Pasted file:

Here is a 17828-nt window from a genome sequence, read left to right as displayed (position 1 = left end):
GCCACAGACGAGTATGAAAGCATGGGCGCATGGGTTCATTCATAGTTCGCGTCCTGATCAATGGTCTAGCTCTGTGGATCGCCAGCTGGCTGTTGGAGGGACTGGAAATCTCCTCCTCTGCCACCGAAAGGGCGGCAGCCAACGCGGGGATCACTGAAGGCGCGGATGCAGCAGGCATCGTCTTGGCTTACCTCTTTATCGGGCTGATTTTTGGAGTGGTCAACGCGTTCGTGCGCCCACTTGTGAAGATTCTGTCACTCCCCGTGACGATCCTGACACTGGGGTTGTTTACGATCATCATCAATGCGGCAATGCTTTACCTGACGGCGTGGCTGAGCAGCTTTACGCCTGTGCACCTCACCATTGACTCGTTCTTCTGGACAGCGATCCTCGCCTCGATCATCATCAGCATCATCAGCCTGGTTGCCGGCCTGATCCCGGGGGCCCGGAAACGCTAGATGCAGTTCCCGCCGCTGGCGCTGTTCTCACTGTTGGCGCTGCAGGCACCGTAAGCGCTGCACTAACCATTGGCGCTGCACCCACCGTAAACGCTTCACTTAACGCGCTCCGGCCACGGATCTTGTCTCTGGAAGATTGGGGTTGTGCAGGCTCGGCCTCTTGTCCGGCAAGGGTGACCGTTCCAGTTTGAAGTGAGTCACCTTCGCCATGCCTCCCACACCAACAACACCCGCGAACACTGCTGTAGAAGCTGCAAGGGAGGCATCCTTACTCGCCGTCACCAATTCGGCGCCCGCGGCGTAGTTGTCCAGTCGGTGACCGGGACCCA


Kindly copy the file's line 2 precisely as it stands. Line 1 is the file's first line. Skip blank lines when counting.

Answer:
GCCACAGACGAGTATGAAAGCATGGGCGCATGGGTTCATTCATAGTTCGCGTCCTGATCAATGGTCTAGCTCTGTGGATCGCCAGCTGGCTGTTGGAGGGACTGGAAATCTCCTCCTCTGCCACCGAAAGGGCGGCAGCCAACGCGGGGATCACTGAAGGCGCGGATGCAGCAGGCATCGTCTTGGCTTACCTCTTTATCGGGCTGATTTTTGGAGTGGTCAACGCGTTCGTGCGCCCACTTGTGAAGATTCTGTCACTCCCCGTGACGATCCTGACACTGGGGTTGTTTACGATCATCATCAATGCGGCAATGCTTTACCTGACGGCGTGGCTGAGCAGCTTTACGCCTGTGCACCTCACCATTGACTCGTTCTTCTGGACAGCGATCCTCGCCTCGATCATCATCAGCATCATCAGCCTGGTTGCCGGCCTGATCCCGGGGGCCCGGAAACGCTAGATGCAGTTCCCGCCGCTGGCGCTGTTCTCACTGTTGGCGCTGCAGGCACCGTAAGCGCTGCACTAACCATTGGCGCTGCACCCACCGTAAACGCTTCACTTAACGCGCTCCGGCCACGGATCTTGTCTCTGGAAGATTGGGGTTGTGCAGGCTCGGCCTCTTGTCCGGCAAGGGTGACCGTTCCAGTTTGAAGTGAGTCACCTTCGCCATGCCTCCCACACCAACAACACCCGCGAACACTGCTGTAGAAGCTGCAAGGGAGGCATCCTTACTCGCCGTCACCAATTCGGCGCCCGCGGCGTAGTTGTCCAGTCGGTGACCGGGACCCA